More than a hundred people openly carried firearms in an Albuquerque park on Sunday as an act of protest against the governor’s emergency suspension of carry rights.
The protesters carried signs and gave speeches against Democratic Governor Michelle Lujan Grisham’s emergency order banning both open and concealed carry in the city and surrounding county for 30 days. Many of those in attendance also carried firearms, according to multiple videos of the event published by news outlets.
“We’re not here to cause any issues. We’re just here to, you know, express our amendment rights,” a gun owner identified by KOB4 as Derek J. told the news station. “And, you know, we’ll go from there.”
The New Mexico Department of Public Safety did not respond to questions from The Reload on whether anyone was arrested or cited for carrying in defiance of the order. However, KOB4 reported a representative told the channel no citations were given out.
The protest and lack of enforcement signal Governor Grisham’s order may end up doing little more than sending a message. And the flood of lawsuits, with four filed in as many days, combined with the political backlash, especially from other gun-control advocates, indicate it’s a losing message. So much so that even local political allies have refused to get on board with enforcing the ban.
“APD is not responsible for enforcing the governor’s ban, our officers will continue to enforce all criminal laws, combat gun violence, and push for needed justice in our city,” Albuquerque Mayor Tim Keller said on Friday.
“[A]s the elected Sheriff, I have reservations regarding this order,” Bernalillo County Sheriff John Allen said in a statement. “While I understand and appreciate the urgency, the temporary ban challenges the foundation of our Constitution, which I swore an oath to uphold. I am wary of placing my deputies in positions that could lead to civil liability conflicts, as well as the potential risks posed by prohibiting law-abiding citizens from their constitutional right to self-defense.”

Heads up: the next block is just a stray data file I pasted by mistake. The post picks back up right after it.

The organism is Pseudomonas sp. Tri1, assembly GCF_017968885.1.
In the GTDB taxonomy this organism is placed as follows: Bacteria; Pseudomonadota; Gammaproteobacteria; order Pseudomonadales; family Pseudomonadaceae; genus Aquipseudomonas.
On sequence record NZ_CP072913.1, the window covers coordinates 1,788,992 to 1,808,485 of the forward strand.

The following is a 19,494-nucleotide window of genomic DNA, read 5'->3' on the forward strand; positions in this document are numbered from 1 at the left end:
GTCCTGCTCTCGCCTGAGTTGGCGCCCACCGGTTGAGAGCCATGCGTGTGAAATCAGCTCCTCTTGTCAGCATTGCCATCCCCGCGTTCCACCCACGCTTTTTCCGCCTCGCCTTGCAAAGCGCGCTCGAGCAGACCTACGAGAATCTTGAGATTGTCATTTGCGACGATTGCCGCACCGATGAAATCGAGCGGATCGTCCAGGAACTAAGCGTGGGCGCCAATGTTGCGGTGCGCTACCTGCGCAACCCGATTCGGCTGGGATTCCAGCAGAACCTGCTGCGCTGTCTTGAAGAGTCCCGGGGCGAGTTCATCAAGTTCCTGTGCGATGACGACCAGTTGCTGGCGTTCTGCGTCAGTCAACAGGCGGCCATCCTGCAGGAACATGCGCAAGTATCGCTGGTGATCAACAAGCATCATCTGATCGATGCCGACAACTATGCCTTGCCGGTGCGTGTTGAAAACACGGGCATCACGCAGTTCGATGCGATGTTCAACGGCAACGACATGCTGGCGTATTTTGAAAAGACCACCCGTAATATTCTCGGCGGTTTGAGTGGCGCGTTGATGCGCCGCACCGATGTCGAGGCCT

The Bernalillo County District Attorney, whom Grisham appointed, said the order violates the Constitution.
“As an officer of the court, I cannot and will not enforce something that is clearly unconstitutional,” Bregman, the top prosecutor for Albuquerque, told the Associated Press on Friday. “This office will continue to focus on criminals of any age that use guns in the commission of a crime.”
Still, Grisham argued the emergency declaration gives her the power to make at least temporary exceptions to constitutional protections.
“No constitutional right, in my view, including my oath, is intended to be absolute,” Governor Grisham said in a press conference.
She said the order was necessary to take “bold” action against gun violence, citing the unsolved September 6th murder of an 11-year-old boy as motivation.
“I’m willing to do anything and everything within a shred of evidenced-based effort because if you’re not horrified that on any street corner in too many cities in New Mexico, there is somebody with a gun sticking out of their waist or their belt,” Grisham said.
The emergency declaration comes as Albuquerque, along with most of the country, is seeing murders decline. As of June, the Albuquerque Police Department reported 51 murders compared to 65 through the same period in 2022. That’s a 21 percent decrease.
The department found there was an increase in some offenses, including an 18 percent jump in weapons offenses. However, it also reported a decline in larceny, burglary, robbery, and car theft.
Regarldess, many at the protests felt the order was unlawful in spite of whatever reasoning the Governor
“My jaw dropped for a Second Amendment to be suspended,” Derek J. told KOB4. “It’s unconstitutional”
“This will not stand,” video shows another protester said to cheers from the crowd. “We will not comply!”